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Chemotherapy for second-stage Human African trypanosomiasis (Review)

Lutje, Vittoria, Seixas, Jorge and Kennedy, Adrian (2010) 'Chemotherapy for second-stage Human African trypanosomiasis (Review)'. Cochrane Database of Systematic Reviews, Issue 8, CD006201.

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Human African trypanosomiasis, or sleeping sickness, is a painful and protracted disease affecting people in the poorest parts of Africa and is fatal without treatment. Few drugs are currently available for second-stage sleeping sickness, with considerable adverse events and variable efficacy.

To evaluate the effectiveness and safety of drugs for treating second-stage human African trypanosomiasis.

Search methods
We searched the Cochrane Infectious Diseases Group Specialized Register (May 2010), CENTRAL (The Cochrane Library Issue 3 2010) , MEDLINE (1966 to May 2010), EMBASE (1974 to May 2010), LILACS (1982 to May 2010 ), BIOSIS (1926-May 2010), mRCT (May 2010) and reference lists. We contacted researchers working in the field and organizations.

Selection criteria
Randomized and quasi-randomized controlled trials.
Data collection and analysis
Two authors (VL and AK) extracted data and assessed methodological quality; a third author (JS) acted as an arbitrator. Included trials only reported dichotomous outcomes, and we present these as risk ratio (RR) with 95% confidence intervals (CI).

Main results
Nine trials with 2577 participants, all with Trypansoma brucei gambiense HAT, were included. Seven trials tested currently available drugs: melarsoprol, eflornithine, nifurtimox, alone or in combination; one trial tested pentamidine, and one trial assessed the addition of prednisolone to melarsoprol. Fixed 10-day regimens of melarsoprol were found to be as effective as those of 26 days, with similar numbers of adverse events. Melarsoprol monotherapy gave fewer relapses than pentamidine or nifurtimox, but resulted in more adverse events.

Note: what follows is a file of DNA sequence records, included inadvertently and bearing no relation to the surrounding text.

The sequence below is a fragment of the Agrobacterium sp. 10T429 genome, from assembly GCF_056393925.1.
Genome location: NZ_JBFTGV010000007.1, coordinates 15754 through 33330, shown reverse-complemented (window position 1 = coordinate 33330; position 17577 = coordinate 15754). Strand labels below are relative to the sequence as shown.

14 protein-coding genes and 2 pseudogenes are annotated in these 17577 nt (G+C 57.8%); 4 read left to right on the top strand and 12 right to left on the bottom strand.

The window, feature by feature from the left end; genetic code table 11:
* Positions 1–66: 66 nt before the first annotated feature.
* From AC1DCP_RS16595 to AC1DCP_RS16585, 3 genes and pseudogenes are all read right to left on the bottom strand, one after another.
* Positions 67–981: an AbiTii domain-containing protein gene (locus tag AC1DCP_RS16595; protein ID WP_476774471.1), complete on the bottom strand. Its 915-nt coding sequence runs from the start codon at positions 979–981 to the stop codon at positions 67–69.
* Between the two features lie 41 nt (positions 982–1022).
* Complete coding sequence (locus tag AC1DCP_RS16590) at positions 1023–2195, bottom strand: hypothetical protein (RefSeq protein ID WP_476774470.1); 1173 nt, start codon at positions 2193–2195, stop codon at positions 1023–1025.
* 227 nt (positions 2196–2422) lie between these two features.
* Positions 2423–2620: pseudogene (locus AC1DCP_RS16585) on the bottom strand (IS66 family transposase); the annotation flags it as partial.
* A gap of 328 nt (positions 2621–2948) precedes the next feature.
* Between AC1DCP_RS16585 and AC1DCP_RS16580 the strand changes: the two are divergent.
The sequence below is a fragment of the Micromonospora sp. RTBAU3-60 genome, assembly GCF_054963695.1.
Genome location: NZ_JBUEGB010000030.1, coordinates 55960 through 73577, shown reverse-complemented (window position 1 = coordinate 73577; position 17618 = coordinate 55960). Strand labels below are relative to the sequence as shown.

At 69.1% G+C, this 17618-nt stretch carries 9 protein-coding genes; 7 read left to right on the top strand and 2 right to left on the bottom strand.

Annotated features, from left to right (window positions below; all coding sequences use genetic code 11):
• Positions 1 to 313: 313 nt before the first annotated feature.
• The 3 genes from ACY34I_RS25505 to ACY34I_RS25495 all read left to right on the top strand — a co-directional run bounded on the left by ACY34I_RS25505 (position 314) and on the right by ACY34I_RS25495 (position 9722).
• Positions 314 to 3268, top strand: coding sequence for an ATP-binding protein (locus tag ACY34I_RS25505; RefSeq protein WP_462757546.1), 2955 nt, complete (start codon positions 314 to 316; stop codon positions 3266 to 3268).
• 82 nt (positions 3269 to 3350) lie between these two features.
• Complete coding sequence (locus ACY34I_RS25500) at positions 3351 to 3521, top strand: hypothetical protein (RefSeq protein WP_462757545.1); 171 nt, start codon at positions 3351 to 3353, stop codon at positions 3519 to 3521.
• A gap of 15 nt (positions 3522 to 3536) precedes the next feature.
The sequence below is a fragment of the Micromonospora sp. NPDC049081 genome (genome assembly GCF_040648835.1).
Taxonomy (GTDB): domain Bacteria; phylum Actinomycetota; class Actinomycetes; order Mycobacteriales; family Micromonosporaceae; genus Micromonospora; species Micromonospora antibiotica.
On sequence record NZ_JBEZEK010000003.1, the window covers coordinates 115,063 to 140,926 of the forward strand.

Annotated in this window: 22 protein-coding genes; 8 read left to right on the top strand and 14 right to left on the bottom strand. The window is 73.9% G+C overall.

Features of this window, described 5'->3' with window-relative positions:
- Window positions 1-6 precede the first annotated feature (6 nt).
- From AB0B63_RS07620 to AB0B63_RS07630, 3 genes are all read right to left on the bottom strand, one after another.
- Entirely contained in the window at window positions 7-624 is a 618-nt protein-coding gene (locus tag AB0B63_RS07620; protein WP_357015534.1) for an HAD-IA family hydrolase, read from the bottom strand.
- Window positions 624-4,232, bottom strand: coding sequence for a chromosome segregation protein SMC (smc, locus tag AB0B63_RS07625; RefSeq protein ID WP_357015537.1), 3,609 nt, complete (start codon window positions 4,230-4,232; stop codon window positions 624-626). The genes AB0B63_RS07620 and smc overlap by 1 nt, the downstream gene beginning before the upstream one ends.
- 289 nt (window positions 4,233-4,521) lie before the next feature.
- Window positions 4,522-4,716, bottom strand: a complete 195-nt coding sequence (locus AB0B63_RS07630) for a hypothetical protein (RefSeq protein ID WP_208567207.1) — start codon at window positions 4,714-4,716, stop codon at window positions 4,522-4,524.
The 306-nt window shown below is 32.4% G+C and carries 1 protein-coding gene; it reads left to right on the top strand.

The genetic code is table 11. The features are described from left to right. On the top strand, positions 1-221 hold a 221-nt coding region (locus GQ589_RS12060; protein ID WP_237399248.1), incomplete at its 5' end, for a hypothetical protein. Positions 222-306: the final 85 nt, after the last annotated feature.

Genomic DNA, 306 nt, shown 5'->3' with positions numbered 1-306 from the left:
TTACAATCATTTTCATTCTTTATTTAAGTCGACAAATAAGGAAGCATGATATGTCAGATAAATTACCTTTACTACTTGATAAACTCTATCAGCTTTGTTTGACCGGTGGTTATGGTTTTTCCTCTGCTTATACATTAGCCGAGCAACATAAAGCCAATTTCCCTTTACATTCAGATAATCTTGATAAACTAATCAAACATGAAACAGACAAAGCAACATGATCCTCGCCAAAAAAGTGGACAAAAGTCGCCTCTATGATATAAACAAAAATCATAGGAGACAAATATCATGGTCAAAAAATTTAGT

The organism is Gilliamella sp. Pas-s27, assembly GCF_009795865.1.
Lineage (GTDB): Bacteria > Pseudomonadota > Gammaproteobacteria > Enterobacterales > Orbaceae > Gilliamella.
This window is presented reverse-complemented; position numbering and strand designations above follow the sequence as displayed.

Later trials evaluate nifurtimox combined with eflornithine (NECT), showing this gives few relapses and is well tolerated. It also has practical advantages in reducing the burden on health personnel and patients, when compared to eflornithine monotherapy.

Authors' conclusions
Choice of therapy for second stage Gambiense HAT will continue to be determined by what is locally available, but eflornithine and NECT are likely to replace melarsoprol, with careful parasite resistance monitoring. We need research on reducing adverse effects of currently used drugs, testing different regimens, and experimental and clinical studies of new compounds, effective for both stages of the disease.

Item Type: Article
Additional Information: This review is published as a Cochrane Review in the Cochrane Database of Systematic Reviews 2010, Issue 8, CD006201. Cochrane Reviews are regularly updated as new evidence emerges and in response to comments and criticisms, and the Cochrane Database of Systematic Reviews should be consulted for the most recent version of the Review.
Uncontrolled Keywords: Human trypanosomiasis, sleeping sickness, neglected tropical diseases, systematic review, cochrane review
Subjects: WB Practice of Medicine > Therapeutics > WB 330 Drug therapy
WC Communicable Diseases > Tropical and Parasitic Diseases > WC 705 Trypanosomiasis
Faculty: Department: Groups (2002 - 2012) > International Health Group
Digital Object Identifer (DOI):
Related URLs:
Depositing User: Faye Moody
Date Deposited: 23 Jun 2011 15:50
Last Modified: 06 Feb 2018 13:03


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